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Domestic Voyage License?

Discussion in 'Licensing & Education' started by Norseman, Apr 5, 2005.

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  1. Norseman

    Norseman Senior Member

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    Huh...?

    Just got my 100 ton ticket back in the mail after renewal, and it says on the back:

    Domestic Voyages Only....

    What about all them deliveries and charters to the Bahamas and the BVI,s and other "interational" destinations.

    This a new thing, or did the Coasties do a typo...?

    (Previous ticket had no such restriction, and yes, I do have the FCC Marine Operator Permit so as to use the radios in International waters.)

    On the other hand: I never did the STCW 1995 stuff, but got the endorsement on the ticket...By mistake probably...

    Anybody else been getting strange tickets in the mail after renewal?

    (No, I am not inland restricted, all my boating has been near-coastal yachts and International Merchant Marine heavy stuff)

    Been using the Portland, Oregon office the last 6 years, does that explain anything?
  2. nas130

    nas130 Member

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    Bahamas, jamaca, and some other places are considered less than 200 miles offshore, so you can be within a 200 mile radius of these places without a problem. One misconception is that your license has to be a perfect fit for the areas that you go to. As long as you do not have charter guests or are engaging in commercial activity(private yacht captain excluded) you can go where you want.

    Nick
  3. Norseman

    Norseman Senior Member

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    Yes, but 200 miles or less offshore is still International, even if it is near coastal.

    My point is:

    Did the Coasties change anything?
    Any new rules out there...?

    Confused in Florida.
  4. Capt J

    Capt J Senior Member

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    Your license should state: For domestic voyages only, the holder of this license meets STCW 95 regulations without further....

    That sentence is not regarding your license, but STCW 95 requirements. You can run a vessel to a foreign port. I have yet to find a foriegn country that has said a word about not having my STCW 95. I have been in and out of the Bahamas, Mexico, Belize etc. to name a few.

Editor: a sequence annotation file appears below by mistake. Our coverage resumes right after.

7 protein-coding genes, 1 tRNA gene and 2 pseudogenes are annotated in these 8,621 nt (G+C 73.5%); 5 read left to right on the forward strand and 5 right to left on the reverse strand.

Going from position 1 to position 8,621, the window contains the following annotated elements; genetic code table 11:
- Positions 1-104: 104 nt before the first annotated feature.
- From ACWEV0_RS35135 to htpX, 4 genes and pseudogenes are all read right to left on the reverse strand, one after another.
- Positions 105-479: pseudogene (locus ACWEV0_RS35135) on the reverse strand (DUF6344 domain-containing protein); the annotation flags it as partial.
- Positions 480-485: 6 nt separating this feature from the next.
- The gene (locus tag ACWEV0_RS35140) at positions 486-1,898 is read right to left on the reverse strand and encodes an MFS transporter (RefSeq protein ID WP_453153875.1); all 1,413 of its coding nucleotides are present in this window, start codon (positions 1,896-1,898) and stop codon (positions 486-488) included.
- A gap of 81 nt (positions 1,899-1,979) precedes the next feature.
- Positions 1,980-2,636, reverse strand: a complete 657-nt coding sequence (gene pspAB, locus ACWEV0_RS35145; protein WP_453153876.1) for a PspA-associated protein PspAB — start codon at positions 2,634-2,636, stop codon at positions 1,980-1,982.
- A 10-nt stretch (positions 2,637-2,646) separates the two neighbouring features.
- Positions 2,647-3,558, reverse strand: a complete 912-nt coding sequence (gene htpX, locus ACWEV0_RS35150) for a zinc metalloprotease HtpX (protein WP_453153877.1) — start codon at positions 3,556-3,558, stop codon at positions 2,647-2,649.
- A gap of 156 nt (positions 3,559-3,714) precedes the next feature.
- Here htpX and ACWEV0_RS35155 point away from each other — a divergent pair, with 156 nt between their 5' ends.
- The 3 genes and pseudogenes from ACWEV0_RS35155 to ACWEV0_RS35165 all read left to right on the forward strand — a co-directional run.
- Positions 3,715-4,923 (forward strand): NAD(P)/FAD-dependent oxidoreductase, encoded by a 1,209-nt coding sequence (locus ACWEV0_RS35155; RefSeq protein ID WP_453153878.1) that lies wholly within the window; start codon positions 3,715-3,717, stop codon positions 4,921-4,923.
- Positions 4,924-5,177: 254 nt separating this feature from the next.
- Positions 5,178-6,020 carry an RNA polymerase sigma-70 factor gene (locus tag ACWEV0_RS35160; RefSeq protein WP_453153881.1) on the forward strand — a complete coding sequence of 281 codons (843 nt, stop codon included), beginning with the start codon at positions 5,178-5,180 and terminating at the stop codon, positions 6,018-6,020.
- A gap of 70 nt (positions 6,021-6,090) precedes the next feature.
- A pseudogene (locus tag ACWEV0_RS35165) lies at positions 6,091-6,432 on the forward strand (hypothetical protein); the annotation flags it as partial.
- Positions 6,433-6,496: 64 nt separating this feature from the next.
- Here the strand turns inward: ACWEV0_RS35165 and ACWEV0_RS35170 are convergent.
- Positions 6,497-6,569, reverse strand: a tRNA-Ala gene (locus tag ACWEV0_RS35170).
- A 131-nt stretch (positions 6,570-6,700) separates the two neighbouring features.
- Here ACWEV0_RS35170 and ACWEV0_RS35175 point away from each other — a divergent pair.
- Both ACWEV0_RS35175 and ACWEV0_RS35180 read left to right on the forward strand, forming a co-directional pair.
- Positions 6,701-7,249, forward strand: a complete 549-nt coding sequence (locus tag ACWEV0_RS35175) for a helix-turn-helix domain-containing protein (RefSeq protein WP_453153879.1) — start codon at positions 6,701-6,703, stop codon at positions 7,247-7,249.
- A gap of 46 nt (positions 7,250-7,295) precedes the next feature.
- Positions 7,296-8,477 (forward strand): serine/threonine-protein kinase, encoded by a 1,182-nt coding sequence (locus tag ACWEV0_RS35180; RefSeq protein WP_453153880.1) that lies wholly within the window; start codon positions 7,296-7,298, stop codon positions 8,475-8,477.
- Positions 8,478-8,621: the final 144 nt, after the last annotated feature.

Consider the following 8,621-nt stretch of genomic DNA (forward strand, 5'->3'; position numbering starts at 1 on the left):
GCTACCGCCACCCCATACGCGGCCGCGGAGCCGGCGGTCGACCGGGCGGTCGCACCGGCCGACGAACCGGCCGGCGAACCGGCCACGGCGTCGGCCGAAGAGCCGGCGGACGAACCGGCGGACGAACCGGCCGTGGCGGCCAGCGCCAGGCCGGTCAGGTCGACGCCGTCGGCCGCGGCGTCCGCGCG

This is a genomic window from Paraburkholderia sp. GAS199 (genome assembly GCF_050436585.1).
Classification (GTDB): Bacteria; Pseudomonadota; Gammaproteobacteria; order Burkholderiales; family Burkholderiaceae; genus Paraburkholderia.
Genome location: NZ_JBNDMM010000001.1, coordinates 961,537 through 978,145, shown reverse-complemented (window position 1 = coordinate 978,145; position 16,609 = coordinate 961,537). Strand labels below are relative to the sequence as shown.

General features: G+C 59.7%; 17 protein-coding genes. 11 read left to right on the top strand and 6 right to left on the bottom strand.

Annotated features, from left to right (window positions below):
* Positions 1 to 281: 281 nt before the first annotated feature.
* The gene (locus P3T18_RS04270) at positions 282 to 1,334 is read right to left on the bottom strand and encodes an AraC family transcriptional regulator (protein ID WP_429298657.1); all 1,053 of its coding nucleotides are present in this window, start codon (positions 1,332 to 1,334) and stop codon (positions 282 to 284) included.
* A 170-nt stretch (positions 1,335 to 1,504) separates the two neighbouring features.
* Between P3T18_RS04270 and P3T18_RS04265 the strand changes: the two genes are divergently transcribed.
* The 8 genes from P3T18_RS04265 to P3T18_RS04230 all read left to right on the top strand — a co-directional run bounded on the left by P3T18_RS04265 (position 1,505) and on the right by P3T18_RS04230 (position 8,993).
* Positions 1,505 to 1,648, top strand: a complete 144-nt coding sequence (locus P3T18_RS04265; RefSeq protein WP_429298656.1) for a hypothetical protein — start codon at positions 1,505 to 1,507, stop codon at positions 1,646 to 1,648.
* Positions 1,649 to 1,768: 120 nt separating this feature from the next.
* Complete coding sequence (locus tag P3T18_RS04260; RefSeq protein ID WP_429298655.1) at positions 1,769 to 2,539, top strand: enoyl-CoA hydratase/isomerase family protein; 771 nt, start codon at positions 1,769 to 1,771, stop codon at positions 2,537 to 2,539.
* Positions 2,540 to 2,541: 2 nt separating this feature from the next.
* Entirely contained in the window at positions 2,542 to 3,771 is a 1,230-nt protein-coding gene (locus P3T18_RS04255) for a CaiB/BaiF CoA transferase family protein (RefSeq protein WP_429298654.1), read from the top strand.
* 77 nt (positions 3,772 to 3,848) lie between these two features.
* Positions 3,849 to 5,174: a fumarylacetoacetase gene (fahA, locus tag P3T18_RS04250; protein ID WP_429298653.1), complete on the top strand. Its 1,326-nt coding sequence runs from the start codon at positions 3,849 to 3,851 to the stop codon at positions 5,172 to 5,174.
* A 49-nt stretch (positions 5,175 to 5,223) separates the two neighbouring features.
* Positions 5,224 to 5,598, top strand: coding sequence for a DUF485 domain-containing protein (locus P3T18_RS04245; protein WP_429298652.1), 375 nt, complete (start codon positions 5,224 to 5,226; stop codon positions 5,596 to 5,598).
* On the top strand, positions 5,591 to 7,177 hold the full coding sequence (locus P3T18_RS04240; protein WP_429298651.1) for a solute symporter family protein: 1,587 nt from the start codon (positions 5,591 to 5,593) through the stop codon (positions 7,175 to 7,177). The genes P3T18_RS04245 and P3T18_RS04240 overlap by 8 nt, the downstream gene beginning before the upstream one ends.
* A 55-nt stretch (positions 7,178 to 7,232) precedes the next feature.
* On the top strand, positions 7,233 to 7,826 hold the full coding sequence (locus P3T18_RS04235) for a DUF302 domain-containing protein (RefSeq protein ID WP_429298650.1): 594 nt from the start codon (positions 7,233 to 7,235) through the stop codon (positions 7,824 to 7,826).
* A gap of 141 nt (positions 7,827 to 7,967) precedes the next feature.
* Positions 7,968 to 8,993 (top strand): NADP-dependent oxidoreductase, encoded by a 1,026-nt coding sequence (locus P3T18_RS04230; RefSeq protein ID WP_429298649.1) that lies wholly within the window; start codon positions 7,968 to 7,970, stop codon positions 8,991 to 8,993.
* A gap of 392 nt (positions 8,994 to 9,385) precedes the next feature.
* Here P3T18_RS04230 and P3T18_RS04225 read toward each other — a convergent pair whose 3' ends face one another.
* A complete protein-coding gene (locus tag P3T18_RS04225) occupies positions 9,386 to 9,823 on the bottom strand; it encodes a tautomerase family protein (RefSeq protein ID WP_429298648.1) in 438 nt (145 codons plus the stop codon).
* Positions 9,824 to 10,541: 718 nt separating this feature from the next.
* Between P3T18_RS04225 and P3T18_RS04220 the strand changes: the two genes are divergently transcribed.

5. Norseman

    Norseman Senior Member

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    Okay, thanks for reply.

    Well, here is the whole text on the new ticket...

    MASTER OF STEAM, MOTOR OR AUXILLIARY SAIL VESSEL OF NOT MORE THAN 100 GROSS TON (DOMESTIC TONNAGE) UPON NEAR COASTAL WATERS. ALSO AUTHORIZED TO ENGAGE IN COMMERCIAL ASSIST TOWING. "SEE REVERSE"

    FOR DOMESTIC VOYAGES ONLY, THE HOLDER OF THIS LICENCE MEETS THE STCW 1995 REGULATIONS WITHOUT FURTHER ENDORSEMENTS

    Well, there it is...(Spelling mistakes are mine)

    Does the above reflect othe recent renewed tickets....?


    Yeah, but can ya take paying passengers with that kind of restriction?
    Sure the foreign authorities may not care, but if something goes wrong and the USCG gets involved, would ya not be in violation?
  6. Capt J

    Capt J Senior Member

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    While the STCW is a good course and should be taken. The USCG will not care if you do not have it if you get in trouble in foriegn waters. According to them you meet stcw requirements, so it is not an issue to them. STCW came about so all of these yacht training companies can make money. While it is a good idea, a 3 day class is not going to teach people very much. The only place I have seen it requested is on the megayacht scene where insurance companies will give the owner a 10% or less insurance break for having all STCW licensed crew.
  7. sailronin

    sailronin Senior Member

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    For Domestic Use Only on your license means just that. You can not use it for international voyages. My wife had this problem a couple of years ago when she renewed her license.
    Most likely you will need to add Bridge Resource Management and STCW 95 to your license to get the restriction lifted (check with the USCG or call MPT in Ft. Lauderdale).

    The five day class was not an invention of the schools to make more money. The US has lagged behind in the implimentation of STCW and not required more than STCW 78 for the inland licenses. The rest of the world has been using '95 since shortly after 1996, we were just behind the curve.

    Dave

    PS. NO I don't work for a school
  8. Norseman

    Norseman Senior Member

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    Okay thanks Dave.

    Have been too lazy to go after the Coast Guard on this issue as I don't drive boats for a living right now.

    The funny thing is that all the sea-time I used over the last 5 years to renew my ticket was international stuff, 15 Bahamas trips or so.

    The 720 days I used to get the licence in the first place was all Merchant Marine voyages on tankers and stuff, all International.

    Then all of a sudden I am limited to Domestic.

    Go figure.
  9. K1W1

    K1W1 Senior Member

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    Hi,

    I am afraid if this is what you believe then you will probably also believe that you can sail anywhere internationally on a commercial vessel ( away from the Caribbean and Central America) whilst not holding a valid STCW 95 endorsed Certificate of Competency.

    Here is an overview of what it is all about from the official government body.

    http://www.stcw.org/big.html

    My CoC was an STCW 78 one, I had to do a CPSC Course then I just sent it in as usual for renewal and it came back as an STCW95 one.